bata data for personalization

We’ve all heard the expression: “Garbage in, garbage out.” It means that the quality of the input to a process will determine the quality of the output. If your inputs are bad, then your output will be too. The adage certainly applies to personalization — any occasion when you decide what experience to deliver to an individual based on something you have learned about him — because even the most advanced machine-learning algorithm designed to provide a highly individualized experience won’t be successful without a deep understanding of each individual. That understanding comes from data.

Think about it this way: if you’re a sales associate in a retail store, you probably want to provide a personalized experience to every customer. But if you’re trying to help a shopper find what she’s looking for or to recommend additional products she may be interested in, your help will be completely ineffective if you don’t know anything about her. You need to have a conversation with her before you can offer any valuable assistance. In the digital world, the data you collect acts as that conversation to help you form an accurate representation of each person.

In the context of personalization, “bad data” can have several different meanings. Data is bad or ineffective when it’s incorrect, when it becomes outdated, and/or when it’s inadequate. Let’s dive into each of these areas in this blog post.

Incorrect Data

It’s easy to understand why using incorrect data would lead to inappropriate or inaccurate personalized experiences: if an input is wrong, the output will be wrong too. For example, you could use data from your CRM to deliver a message within your web app only to customers who are using the product for a particular use case. But if that data was entered incorrectly into your CRM for certain customers, the resulting experience will be targeted incorrectly and won’t make sense.

This seems obvious — no one wants to have incorrect data in their organization! But there are often situations when you don’t trust a data source that you have available in your organization. A 2017 study of senior executives from North American, Britain, and Ireland by Dun & Bradstreet and Forbes Insights revealed that only 42% are confident in the quality of their organization’s data. And if you’re not confident in the data you have, you won’t be confident in the personalized experiences delivered based on that data.

Can you rely on your data sources? Consider weighing the cost of using an inaccurate source against the benefit of the information it gives you.

Outdated Data

Just because something was true a day or even a minute ago doesn’t mean that it’s still true, so even data that was once accurate can become outdated sooner or later. Technology allows us to move very quickly, and personalization based on data that doesn’t keep up won’t be accurate.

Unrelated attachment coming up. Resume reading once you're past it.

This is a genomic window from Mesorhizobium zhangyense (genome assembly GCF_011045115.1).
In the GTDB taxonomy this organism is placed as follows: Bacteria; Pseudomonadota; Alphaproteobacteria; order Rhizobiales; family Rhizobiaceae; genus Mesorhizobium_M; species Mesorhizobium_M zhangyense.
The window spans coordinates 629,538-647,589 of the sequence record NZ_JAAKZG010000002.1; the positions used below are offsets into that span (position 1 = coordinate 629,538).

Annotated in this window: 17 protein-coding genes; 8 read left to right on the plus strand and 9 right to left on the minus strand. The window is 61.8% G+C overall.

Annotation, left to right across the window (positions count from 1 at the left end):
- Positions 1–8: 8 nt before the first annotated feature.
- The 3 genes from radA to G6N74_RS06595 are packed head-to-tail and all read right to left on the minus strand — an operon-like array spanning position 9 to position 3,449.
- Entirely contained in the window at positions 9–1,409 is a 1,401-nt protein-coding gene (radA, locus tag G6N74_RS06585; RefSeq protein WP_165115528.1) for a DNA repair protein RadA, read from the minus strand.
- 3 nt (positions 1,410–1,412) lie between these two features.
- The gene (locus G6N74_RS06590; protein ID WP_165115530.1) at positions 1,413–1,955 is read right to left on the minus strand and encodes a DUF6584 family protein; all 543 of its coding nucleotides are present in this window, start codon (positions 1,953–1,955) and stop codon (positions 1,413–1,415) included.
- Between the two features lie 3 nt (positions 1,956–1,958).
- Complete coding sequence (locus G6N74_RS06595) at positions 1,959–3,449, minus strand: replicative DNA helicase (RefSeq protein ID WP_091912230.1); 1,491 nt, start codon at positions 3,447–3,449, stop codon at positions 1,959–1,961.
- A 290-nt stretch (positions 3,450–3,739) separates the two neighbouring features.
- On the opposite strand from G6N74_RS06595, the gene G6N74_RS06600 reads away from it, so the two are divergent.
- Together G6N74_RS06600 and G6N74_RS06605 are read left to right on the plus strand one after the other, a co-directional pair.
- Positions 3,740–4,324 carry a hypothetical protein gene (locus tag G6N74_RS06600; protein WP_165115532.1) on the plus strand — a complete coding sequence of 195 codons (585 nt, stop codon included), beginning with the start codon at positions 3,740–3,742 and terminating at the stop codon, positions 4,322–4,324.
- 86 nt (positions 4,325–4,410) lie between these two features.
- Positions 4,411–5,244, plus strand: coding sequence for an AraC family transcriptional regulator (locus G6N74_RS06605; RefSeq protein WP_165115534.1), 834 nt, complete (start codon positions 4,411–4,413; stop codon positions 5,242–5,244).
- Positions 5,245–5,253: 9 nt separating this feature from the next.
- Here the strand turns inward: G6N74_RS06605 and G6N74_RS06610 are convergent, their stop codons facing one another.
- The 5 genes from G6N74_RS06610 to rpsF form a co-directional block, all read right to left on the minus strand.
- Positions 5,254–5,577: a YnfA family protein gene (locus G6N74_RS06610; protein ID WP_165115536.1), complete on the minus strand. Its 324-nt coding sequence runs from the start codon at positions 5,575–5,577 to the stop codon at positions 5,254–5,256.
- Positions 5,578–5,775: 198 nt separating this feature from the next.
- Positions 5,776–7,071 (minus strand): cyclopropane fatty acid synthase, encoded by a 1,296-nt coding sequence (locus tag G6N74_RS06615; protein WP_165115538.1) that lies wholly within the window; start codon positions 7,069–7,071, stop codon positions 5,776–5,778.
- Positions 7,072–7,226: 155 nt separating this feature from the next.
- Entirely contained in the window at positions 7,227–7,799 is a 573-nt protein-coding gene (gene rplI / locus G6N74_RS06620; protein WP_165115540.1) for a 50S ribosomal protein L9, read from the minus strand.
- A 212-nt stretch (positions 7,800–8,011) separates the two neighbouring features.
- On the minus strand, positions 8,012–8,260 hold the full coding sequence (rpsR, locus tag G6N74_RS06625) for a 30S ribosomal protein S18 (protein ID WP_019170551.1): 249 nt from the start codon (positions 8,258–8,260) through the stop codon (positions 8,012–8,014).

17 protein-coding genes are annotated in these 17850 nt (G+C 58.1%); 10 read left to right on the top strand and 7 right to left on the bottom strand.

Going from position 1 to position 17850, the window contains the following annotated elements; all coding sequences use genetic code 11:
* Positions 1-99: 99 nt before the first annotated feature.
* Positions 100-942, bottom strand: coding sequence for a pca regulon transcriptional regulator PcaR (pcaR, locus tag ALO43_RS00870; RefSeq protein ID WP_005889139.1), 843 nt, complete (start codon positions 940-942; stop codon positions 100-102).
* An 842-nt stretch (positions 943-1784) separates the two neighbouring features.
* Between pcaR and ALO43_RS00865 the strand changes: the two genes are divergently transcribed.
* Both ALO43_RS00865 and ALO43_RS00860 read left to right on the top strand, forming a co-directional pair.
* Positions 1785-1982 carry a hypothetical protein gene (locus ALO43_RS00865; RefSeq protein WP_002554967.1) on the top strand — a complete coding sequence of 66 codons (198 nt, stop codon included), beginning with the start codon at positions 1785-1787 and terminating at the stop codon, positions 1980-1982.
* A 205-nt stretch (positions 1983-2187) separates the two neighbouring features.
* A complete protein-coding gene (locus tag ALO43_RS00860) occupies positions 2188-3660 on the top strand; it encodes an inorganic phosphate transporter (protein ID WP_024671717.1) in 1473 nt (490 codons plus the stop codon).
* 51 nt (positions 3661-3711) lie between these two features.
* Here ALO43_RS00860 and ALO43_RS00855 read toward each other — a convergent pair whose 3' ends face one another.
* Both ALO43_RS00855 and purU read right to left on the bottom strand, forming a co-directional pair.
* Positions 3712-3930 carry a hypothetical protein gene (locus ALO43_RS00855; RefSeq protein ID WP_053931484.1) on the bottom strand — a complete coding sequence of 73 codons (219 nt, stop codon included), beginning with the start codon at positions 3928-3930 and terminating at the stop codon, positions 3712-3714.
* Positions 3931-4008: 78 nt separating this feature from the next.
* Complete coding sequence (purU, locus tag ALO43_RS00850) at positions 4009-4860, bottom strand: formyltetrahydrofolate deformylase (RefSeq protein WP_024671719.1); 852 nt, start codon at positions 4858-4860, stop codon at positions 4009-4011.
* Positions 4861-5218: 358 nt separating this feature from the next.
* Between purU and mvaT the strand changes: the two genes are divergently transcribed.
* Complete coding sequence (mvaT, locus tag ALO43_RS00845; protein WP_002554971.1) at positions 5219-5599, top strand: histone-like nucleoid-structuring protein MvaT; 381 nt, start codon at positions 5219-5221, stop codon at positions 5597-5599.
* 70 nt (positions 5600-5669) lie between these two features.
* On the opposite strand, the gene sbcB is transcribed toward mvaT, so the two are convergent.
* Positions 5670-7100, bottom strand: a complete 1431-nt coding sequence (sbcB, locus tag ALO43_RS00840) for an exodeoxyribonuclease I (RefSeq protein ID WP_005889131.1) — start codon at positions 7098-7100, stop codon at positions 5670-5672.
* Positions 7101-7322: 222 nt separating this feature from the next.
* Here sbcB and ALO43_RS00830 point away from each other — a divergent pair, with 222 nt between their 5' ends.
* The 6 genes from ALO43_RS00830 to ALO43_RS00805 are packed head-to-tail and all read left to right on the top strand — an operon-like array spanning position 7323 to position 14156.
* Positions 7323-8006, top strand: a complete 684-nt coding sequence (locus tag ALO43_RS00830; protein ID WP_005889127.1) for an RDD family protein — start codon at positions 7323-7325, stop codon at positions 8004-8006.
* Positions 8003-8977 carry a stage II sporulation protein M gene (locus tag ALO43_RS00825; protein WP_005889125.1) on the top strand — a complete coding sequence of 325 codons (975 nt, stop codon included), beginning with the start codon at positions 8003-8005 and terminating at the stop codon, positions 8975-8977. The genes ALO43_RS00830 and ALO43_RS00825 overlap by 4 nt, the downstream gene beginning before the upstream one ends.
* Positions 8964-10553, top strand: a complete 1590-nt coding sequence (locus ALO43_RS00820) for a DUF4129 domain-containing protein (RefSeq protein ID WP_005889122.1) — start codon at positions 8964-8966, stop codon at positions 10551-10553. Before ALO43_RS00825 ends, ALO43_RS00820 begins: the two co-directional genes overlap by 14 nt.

For example, if a visitor to a travel site researches and books a ski vacation all in one session, it won’t make sense to recommend additional ski vacation packages to him when he’s on the site again later that day (although it may still make sense to recommend ski-related content to him). While it is true that those packages were relevant to him recently, they are not still relevant to him.

Can your data keep up? The only way it can is if your personalization platform is able to take in information and then act on that information in real time. While the term “real-time” gets used a lot, true real-time actually means “in the moment” with a response time of less than 20 milliseconds (faster than the blink of an eye). Anything longer could result in ineffective, next-time personalization.

Inadequate Data

Although it might not be obvious to the topic of “bad data,” not having enough data can produce less-than-accurate personalized experiences too. We found in our annual study that the most common criteria marketers use to target personalization campaigns are campaign source, location and demographics.

Those areas are a good start, but they don’t tell an individual’s full story. What pages has she viewed on your site? Was she interested in what she found on those pages, or not interested at all? If it’s a retail site, is she a loyalty program member? What are her favorite categories and brands? If it’s a B2B site, at which stage of the journey is she? What topics is she interested in? If it’s a financial services site, is she an existing customer? What products does she use? If you only have a few data points to paint a portrait of your visitor, you’ll only create a hasty sketch.

Collecting in-depth behavioral data (not just the pages that someone clicked on but how she engaged with those pages and what those behaviors say about her preferences and intent) and combining that information with data from other sources in a central location is absolutely critical for effective personalization. Because while you can deliver a message targeted to someone knowing only her location or campaign source, her whole experience won’t be as relevant as it could be if you knew more about her.

Final Thoughts

Data is a critical component of any successful personalization program. Clearly, if you have incorrect data, outdated data, or inadequate data, your personalized experiences will be affected. And realistically, a personalized experience based on bad data isn’t personalized at all. It’s an endeavor that misses the mark.